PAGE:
A visitor to the college is struck by the charming buildings, the sylvan campus, the sight of students striding purposefully at 7:55 a.m. to their macroeconomics class in Hoover. But above all, she is impressed by how quiet the place is. Indeed, she might think, is there a more suitable environment for cogitation, reflection and inquiry — a better haven for liberal learning?
But our visitor would be unaware of the darker currents that eddy under the placid surface. Take the growing storm in Hoover, a vexatious situation that is not immediately obvious to the casual observer. Word has it that the Dean has been apprised of the state of affairs — and given his background in political science, he is well-equipped to deal with the kind of dark arts that currently afflict the genteel halls of Hoover.
In most cases, economists are the troublemakers, predicting six of the last three recessions, for instance, but missing the grand-daddy of them all, the Great Recession of 2008-09. But in the current imbroglio, the fault lies not with the economists, but with the marketeers. And the problem has to do with a most unusual reason: sound.
Or, rather, as Homer sees it, noise.
At a certain point during his 8 a.m. class, Homer and his students are distracted by something that occurs in the adjacent classroom: the noise of the door opening and closing repeatedly. The noise production is occasioned by a break in Dr. Brownberg’s marketing class; and as the students stream out of the room and then return after the undoubtedly well-deserved intermission, the door swings back and forth each time, causing an endless series of squeaking and clanging sounds that invade Homer’s own classroom, leading to titters, giggles and expressions of feigned outrage. (Mostly by Homer himself.)
But there is good news! Word about the noisy assault on Homer’s classroom must have evidently reached Dr. Brownberg’s ears, for one day, the sounds ceased altogether. Homer and his class would wait with bated breath at the appointed time for the disruptions to occur — and nothing! Peace and quiet ruled the roost.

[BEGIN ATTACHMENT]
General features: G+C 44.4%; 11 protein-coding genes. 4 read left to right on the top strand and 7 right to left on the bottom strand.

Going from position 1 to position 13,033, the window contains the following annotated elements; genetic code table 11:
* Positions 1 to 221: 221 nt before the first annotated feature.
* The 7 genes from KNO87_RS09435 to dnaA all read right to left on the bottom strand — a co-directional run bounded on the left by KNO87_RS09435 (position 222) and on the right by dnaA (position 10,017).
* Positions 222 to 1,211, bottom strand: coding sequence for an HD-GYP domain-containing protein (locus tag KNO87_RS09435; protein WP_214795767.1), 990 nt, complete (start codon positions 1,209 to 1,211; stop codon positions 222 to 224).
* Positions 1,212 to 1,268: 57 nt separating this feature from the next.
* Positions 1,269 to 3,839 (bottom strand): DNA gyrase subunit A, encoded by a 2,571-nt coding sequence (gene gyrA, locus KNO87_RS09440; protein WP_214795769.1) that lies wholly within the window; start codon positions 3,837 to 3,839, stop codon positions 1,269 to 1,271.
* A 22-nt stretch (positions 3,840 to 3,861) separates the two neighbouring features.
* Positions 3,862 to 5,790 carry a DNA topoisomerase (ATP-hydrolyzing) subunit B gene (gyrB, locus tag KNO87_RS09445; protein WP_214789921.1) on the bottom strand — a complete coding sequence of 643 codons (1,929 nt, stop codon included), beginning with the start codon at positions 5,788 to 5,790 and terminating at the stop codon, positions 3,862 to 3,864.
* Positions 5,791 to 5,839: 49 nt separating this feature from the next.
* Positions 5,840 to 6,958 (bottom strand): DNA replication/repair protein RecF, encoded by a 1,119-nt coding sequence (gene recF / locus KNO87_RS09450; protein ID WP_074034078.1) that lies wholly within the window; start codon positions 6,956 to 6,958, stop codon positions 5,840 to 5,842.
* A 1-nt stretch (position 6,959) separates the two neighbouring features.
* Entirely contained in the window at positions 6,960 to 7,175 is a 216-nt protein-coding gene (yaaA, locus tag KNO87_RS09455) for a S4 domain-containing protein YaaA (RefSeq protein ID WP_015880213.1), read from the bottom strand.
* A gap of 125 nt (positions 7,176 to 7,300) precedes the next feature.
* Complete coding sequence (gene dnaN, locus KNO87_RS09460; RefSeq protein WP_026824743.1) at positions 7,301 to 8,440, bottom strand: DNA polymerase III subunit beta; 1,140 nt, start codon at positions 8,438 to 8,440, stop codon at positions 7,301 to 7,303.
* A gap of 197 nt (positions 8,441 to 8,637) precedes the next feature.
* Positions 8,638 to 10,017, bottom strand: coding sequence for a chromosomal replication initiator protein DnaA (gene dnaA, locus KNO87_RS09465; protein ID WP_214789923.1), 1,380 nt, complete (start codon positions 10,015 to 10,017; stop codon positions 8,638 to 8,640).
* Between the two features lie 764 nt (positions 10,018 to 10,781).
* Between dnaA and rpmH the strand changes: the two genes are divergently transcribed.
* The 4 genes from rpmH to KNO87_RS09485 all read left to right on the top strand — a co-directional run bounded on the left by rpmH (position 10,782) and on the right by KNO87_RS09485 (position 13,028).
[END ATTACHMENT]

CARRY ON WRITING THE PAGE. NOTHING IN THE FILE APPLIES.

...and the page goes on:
Had the marketing class forsworn breaks, Homer wondered? He hoped such was not the case: if pedagogical needs were being met with well-chosen pauses in instruction, why, they should be allowed to happen. He asked his students about the curtain of silence that had suddenly descended between the rooms.
The explanation renewed Homer’s faith in the ingenuity and camaraderie of the marketing faculty. Turns out that Dr. Brownberg had employed WD-40 to good effect: a well-administered spray of the miracle fluid, and the door’s hinges were now doing their business silently. The noise pollution emanating from Dr. Brownberg’s class was history. All was well in Hoover.
Well, all, save for yet another source of noise pollution, this one closer to Homer’s office. Turns out that Homer’s neighbor is Dr. Chunsku, another marketing faculty whose decidedly quiet demeanor and placid exterior is belied by the volume of his office stereo.
When Homer totters into his office after a particularly demanding class lasting an hour and forty minutes, he is looking for, nay craving, peace and quiet, but instead, what does he find? The sound of some infernal music wafting through the walls of his office! One day it might be Paul McCartney warbling about ebony and ivory, the other it might be the lugubrious strains of some classical piece. The din cuts across all musical boundaries, before entering Homer’s office, insidious, unbidden and unwelcome.
It is not that Homer is averse to music. But there is a time and place for it, damn it! And it is not just Homer who has noticed the auditory interference. Even management professor Dr. Chris Tina-Caesar, whose office lies two doors away, has acknowledged hearing the pernicious sounds of music coming from Dr. Chunsku’s office at strange hours. She has commiserated with Homer, and the two of them routinely plot strategies to foil their wretched colleague.
But nothing has worked yet. Dr. Chunsku claims that he owns the property rights to sound; the silence cherished by his neighbors is of no consequence to him. In fact, he believes that he is doing a service to the denizens of Hoover by providing them with musical interludes for zero cost and effort. Homer and Tina-Caesar should be grateful to him, not complaining to the Dean or writing to the college newspaper about his tendencies.
The campus visitor may not have noticed, but things are at an impasse in Hoover.